Add costlier debt and thinner profit margins to the list of woes for Canada’s oil patch. The Bank of Canada’s decision to increase its benchmark interest rate by a quarter point to 0.75 percent will raise borrowing costs for oil producers already grappling with prices stuck near $45 a barrel. The rate hike also sent the Canadian dollar to a one-year high, threatening to hurt profitability for an industry that sells its products in US dollars and pays its expenses in the local currency.
“This couldn’t come at a worse time for Canadian oil producers,” said Martin Pelletier, a portfolio manager at TriVest Wealth Counsel in Calgary. “With oil at $45, raising the cost of debt is not favorable.”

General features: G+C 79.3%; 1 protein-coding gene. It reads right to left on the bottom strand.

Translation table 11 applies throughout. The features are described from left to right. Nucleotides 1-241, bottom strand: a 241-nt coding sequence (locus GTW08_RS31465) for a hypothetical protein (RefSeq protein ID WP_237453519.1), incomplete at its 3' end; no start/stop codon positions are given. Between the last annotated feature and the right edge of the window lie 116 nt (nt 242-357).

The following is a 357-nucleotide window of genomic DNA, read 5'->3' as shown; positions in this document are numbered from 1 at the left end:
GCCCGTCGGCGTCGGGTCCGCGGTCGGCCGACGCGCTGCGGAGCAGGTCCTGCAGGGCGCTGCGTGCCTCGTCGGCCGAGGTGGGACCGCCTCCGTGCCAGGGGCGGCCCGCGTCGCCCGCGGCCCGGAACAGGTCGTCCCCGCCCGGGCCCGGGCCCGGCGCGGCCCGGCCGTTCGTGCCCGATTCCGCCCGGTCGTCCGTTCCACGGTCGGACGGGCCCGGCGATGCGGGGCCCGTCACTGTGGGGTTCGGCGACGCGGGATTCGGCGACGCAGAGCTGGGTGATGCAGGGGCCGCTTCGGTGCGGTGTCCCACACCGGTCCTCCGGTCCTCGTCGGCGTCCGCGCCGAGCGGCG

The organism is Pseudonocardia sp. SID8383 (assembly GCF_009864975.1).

Ironically, it was the fledgling economic recovery in Alberta, Canada’s main oil-producing province, that gave Bank of Canada Governor Stephen Poloz the confidence to proceed with the country’s first rate hike in seven years. And while producers have somewhat recovered from last year’s lows, their earnings and stock prices are still under pressure. Aside from crimping profitability, the increase threatens to curtail new projects, said Laura Lau, who manages C$1.3 billion ($1.02 billion) as senior vice president and senior portfolio manager at Brompton Corp. in Toronto.